Airborne measurements of cloud liquid water content derived from a formvar replicator, a Johnson-Williams probe and a forward scattering spectrometer probe (FSSP) are compared. These show that in the presence of ice crystals the FSSP droplet spectra may be artificially enhanced. Typically the ice produces a flat distribution superimposed on the actual droplet distribution. The concentrations measured by the FSSP in the presence of ice are found to be 2–3 orders of magnitude greater than the actual ice concentrations as measured by the formvar replicator and a 2D-C probe. Possible explanations for the abnormal behavior of the FSSP in the presence of ice particles are discussed.

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T. C. Foster and J. Hallett

Abstract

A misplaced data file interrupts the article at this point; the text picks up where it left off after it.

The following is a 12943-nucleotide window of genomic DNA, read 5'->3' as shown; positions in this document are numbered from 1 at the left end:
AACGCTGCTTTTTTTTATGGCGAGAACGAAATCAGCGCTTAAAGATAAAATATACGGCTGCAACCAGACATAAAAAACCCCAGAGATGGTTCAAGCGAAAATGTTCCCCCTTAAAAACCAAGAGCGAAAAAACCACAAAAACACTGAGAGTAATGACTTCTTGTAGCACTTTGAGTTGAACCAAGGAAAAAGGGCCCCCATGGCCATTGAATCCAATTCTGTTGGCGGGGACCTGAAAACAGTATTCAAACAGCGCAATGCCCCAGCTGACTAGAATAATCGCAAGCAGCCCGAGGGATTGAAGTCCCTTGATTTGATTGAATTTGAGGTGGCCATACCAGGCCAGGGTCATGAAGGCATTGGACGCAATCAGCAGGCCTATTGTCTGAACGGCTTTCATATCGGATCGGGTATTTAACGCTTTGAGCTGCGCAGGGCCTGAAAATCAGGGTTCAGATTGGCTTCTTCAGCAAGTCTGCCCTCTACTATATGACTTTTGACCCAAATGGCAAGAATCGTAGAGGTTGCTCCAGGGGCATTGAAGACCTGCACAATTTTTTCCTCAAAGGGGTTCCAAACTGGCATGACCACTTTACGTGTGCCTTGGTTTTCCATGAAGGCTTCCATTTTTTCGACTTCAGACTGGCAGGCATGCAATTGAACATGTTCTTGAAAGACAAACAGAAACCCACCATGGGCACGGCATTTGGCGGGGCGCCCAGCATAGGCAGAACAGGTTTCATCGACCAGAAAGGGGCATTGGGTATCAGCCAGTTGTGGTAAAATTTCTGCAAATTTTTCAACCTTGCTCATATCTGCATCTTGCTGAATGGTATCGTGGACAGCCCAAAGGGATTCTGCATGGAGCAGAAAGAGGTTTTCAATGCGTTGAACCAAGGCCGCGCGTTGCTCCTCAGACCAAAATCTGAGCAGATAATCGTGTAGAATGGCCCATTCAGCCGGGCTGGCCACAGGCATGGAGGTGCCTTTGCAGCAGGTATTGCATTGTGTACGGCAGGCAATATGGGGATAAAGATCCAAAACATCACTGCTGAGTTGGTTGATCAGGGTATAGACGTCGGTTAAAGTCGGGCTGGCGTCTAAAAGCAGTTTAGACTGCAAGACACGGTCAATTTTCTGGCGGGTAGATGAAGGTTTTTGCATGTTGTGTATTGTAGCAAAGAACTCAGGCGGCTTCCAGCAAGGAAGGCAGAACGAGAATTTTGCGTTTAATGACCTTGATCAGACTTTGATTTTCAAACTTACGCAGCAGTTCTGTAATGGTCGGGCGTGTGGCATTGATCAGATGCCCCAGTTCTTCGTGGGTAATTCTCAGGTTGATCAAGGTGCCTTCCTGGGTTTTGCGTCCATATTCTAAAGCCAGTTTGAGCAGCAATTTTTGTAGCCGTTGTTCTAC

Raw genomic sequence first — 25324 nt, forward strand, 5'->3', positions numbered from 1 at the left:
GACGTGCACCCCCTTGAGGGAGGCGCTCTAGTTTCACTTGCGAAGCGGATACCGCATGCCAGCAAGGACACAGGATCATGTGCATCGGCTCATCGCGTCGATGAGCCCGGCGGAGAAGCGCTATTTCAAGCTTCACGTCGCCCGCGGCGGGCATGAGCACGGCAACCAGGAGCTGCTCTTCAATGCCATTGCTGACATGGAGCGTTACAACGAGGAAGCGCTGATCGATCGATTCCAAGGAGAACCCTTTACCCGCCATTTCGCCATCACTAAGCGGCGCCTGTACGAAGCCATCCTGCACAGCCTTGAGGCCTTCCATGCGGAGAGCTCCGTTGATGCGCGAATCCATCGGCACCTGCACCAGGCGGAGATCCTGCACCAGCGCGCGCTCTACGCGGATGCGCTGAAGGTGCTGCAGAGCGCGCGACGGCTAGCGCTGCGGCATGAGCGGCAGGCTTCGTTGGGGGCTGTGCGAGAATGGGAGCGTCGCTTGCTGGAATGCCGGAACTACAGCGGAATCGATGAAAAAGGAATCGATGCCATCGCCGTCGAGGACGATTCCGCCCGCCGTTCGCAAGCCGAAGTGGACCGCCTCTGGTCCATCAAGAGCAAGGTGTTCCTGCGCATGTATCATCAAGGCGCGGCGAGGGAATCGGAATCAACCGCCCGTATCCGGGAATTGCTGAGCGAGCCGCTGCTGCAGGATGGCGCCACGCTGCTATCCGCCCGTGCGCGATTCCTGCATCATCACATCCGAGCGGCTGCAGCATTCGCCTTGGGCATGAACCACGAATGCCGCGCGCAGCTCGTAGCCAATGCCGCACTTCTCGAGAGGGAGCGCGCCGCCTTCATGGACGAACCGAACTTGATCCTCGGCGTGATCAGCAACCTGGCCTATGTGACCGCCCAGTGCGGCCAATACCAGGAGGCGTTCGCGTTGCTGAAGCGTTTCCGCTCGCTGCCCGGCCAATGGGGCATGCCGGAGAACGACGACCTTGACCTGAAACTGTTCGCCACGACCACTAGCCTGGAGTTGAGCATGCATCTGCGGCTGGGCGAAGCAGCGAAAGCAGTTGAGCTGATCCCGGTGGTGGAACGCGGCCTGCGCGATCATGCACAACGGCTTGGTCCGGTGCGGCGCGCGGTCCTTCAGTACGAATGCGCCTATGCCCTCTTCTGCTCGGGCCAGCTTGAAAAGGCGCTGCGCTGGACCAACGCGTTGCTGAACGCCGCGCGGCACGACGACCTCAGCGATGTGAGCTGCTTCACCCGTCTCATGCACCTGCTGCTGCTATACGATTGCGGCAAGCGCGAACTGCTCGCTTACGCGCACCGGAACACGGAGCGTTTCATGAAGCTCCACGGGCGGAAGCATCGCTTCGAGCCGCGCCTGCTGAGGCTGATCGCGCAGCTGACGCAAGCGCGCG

The production of ice crystals as a result of the expansion and cooling of moist air was investigated by laboratory experiment. In particular, the warmest expanded air temperature that produces crystals was sought as a function of the initial temperature. The results fit the standard theory of homogeneous nucleation of water droplets, as long as the droplets remain at a cold enough temperature for sufficient time to from by homogeneous nucleation. Experiments were also carried out with “dry” air (dewpoint less than −40°C). Quantitatively different results were obtained, namely, that much colder expanded air temperatures were required to produce crystals with essentially no variation in numbers of crystals produced as the initial temperature varied. These results are also consistent with the same homogeneous nucleation theory. These idea were applied to the production of aircraft-produced ice particles by means of the adiabatic expansion and cooling that occur near the propeller blades of the aircraft; this mechanism is sufficient for the production of such particles in some flying situations. In particular, the difference from one aircraft to another seems a less important factor than the variations in Right conditions for a given aircraft. Situations that require large thrust from the propellers (for example, climbing, icing, or flying at very slow speed with flaps down) are most likely to produce ice particles and should be avoided in all cloud passes made when repenetration is intended. Various actual cases of aircraft produced ice were examined, and in some the same larger-than-average thrust condition was met.